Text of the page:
The main currency in the game is “Prestige”, a kind of catch-all concept that encompasses a side’s dominance, stability, resolve, or moral high ground. In the original version of the game I compared it to the concept of having “hand”, from that Seinfeld episode about the Pez dispenser (https://theseinfelddictionary.com/2008/02/22/hand/) but that allusion doesn’t travel well.


Anyway, the game ends when one side has been reduced to zero Prestige, or players have reached the end of nine turns (at which time we assume some kind of ceasefire or armistice is reached or brokered).

In each turn, players do the following:

  • Event Card Phase
  • Chit Play, Turn Type and Resolution Phase
  • Operations Phase (Combat Turn only)
  • Final Phase

Event Card Phase

Each player draws a random Event Card at the beginning of the turn and may play it or not during the turn, depending on its instructions or their inclination. Event Cards do things like add or deduct units from play, change the attitudes of foreign countries, or resolve the status of neighbouring minor countries such as Moldova or Belarus. Some are just snarky.

Chit Play, Turn Type and Resolution Phase

Resource Chits are divided into three categories of Minor, Moderate, and Maximum Effort. Each one is scarcer than the last and yields larger amounts of Resource Points when played. Each turn each player chooses three Resource Chits from his initial stock of 27; they are not drawn randomly but once you have played them they are gone. One chit is placed face-down in each of the three areas of the Matrix: Military, Diplomatic and Information. The main action of the turn is in resolving the activity prompted by chit play in these three areas, depending on what kind of turn the players are conducting.

So players decide that next: if both sides want a Combat Turn, then they have one; if only one player wants one, the other can try to stop it through attempting to get a ceasefire. If he succeeds, or if neither player wants to fight, they play a Strategic Turn. Area by area, the players resolve the action by revealing their played chits and determine how many Resource Points they have to work with in that area.

Strategic Turn

Military: use Resource and Prestige to mobilize and deploy units on the map

Diplomatic: use Resource and Prestige to attempt to move one or more countries “up” or “down” on the Foreign Relations Display

Information: reduce enemy’s Prestige or add to own Prestige, or attempt to Neutralize deployed enemy units

Combat Turn

Military: move, fight and recover units on the map in a variable number of Action Segments

Diplomatic: attempt to get a Ceasefire (which stops a Combat Turn before it gets started)

Information: attempt to Neutralize enemy units

During Strategic Turns there will be some action on the Foreign Relations Display on the map that shows the state of each country as “Neutral”, “Support”, or “Intervention”. Most countries start at Neutral. The Ukrainian player is trying to create an alliance of countries that will support him, so he has to expend Resource Points and not a little Prestige to try and beat a 2d6 dice roll to shove these countries “up” the slope towards Intervention, while the Russian player expends the same to try and keep or move countries “down” to Neutral. Countries have Ranks in terms of their ability to affect the situation, so the USA is Rank 3 while Romania is 1.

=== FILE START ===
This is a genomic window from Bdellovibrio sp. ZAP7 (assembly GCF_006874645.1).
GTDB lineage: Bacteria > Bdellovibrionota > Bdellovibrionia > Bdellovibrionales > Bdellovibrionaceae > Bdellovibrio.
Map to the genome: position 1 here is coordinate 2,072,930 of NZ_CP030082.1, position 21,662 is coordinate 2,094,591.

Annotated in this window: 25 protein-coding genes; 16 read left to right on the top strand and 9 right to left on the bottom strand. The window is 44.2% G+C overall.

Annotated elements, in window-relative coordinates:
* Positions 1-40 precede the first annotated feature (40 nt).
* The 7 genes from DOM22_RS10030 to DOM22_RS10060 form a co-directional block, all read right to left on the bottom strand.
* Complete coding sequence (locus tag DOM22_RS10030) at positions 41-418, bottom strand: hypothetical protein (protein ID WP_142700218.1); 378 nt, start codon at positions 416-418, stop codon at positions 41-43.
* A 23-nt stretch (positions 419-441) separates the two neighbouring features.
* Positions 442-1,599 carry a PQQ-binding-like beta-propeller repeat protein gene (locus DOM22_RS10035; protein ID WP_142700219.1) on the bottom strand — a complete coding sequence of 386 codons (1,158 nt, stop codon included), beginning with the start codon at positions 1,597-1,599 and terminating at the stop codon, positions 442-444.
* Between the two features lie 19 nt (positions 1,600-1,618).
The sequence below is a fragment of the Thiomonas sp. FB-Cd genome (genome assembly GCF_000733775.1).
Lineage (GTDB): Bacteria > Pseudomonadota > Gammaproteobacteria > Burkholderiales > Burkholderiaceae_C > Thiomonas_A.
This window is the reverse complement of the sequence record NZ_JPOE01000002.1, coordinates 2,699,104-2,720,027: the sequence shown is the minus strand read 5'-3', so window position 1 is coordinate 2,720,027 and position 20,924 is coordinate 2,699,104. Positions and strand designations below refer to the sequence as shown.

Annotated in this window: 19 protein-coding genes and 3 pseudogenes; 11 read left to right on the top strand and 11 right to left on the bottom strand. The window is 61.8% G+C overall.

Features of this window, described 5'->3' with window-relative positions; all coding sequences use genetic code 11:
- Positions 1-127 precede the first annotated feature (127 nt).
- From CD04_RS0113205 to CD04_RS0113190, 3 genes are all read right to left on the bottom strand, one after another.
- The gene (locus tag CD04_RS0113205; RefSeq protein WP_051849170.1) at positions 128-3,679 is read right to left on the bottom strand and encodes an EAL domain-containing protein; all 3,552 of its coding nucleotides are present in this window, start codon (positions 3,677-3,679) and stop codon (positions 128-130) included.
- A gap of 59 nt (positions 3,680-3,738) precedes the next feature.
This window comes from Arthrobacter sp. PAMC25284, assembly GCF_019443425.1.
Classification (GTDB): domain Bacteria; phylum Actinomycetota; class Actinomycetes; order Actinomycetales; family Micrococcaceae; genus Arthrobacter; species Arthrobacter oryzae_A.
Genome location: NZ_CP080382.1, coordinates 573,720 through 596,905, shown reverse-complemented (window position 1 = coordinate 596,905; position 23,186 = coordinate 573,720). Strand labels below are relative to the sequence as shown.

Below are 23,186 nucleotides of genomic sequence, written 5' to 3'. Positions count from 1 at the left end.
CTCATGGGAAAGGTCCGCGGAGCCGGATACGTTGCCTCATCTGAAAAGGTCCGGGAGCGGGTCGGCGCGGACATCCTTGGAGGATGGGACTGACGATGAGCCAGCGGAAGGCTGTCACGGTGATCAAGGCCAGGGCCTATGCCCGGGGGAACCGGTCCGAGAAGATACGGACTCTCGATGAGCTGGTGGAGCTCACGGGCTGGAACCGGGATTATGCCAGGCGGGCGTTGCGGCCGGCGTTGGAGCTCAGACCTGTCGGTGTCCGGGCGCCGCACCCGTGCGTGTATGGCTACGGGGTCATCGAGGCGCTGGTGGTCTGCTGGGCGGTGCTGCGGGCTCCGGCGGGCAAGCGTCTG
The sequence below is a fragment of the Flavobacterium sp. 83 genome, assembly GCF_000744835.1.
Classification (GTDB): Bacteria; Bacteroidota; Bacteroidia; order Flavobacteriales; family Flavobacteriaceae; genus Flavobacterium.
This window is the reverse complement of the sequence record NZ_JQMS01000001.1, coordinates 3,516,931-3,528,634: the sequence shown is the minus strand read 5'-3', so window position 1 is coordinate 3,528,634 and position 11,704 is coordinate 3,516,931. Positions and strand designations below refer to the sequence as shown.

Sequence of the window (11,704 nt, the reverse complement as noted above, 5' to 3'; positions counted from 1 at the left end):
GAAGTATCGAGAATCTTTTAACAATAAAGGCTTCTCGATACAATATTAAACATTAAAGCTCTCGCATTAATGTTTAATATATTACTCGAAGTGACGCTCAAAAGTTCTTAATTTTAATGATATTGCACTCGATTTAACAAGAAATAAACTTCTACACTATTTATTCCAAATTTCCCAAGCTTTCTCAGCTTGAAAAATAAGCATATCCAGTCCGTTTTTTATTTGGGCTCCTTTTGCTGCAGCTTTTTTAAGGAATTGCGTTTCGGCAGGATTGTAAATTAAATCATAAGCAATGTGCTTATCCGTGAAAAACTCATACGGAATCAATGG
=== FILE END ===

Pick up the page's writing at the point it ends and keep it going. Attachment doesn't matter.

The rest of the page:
And while the lower rank countries are easier to influence, the rewards of having higher rank countries at Support or Intervention are also good: countries at Support or Intervention either add Prestige equal to their rank to the Ukrainian total at the end of the game turn if it was a Strategic Turn, or subtract it from the Russian total if it was a Combat Turn. Countries at Intervention also yield “at large” Resource Points equal to their Rank at the beginning of the game turn, for the Ukrainian player to use as he pleases.

Operations Phase

In a Combat Turn, the kinds of cards played by both sides will determine how many Action Segments (mini-turns) there will be within the Operations Phase, and how many units may move or recover from Neutralization during each Action Segment.

There are three kinds of combat: Symbolic, Asymmetric and Kinetic. The player who is attacking in an area first organizes the units of both sides in it into groups as he desires. What kind of combat can be used by or against a group depends on whether it is made up of Regular or Irregular units (the majority rules). If a group is attacking a group of the same type it can use Symbolic or Kinetic combat; otherwise, only Symbolic or Asymmetric. Players throw a number of d6 equal to the total Combat Values involved and score hits on 5s or 6s. Hits in Symbolic combat only affect the enemy’s Prestige; hits in Asymmetric combat affect Prestige (if inflicted by an Irregular group) or Neutralize enemy units (if inflicted by a Regular group); hits in Kinetic combat Neutralize or eliminate enemy units. Neutralized units cannot attack, only move.

Final Phase

Players check to see if the game has ended, and if it hasn’t they discard any chits and cards and prepare for the next turn. The Ukrainian player checks the strength of the alliances he has with other countries on the Foreign Relations Track; any countries at “Support” or Intervention” will yield Prestige, which will be added to his score if it was a Strategic Turn, or subtracted from the Russian score if it was a Combat Turn.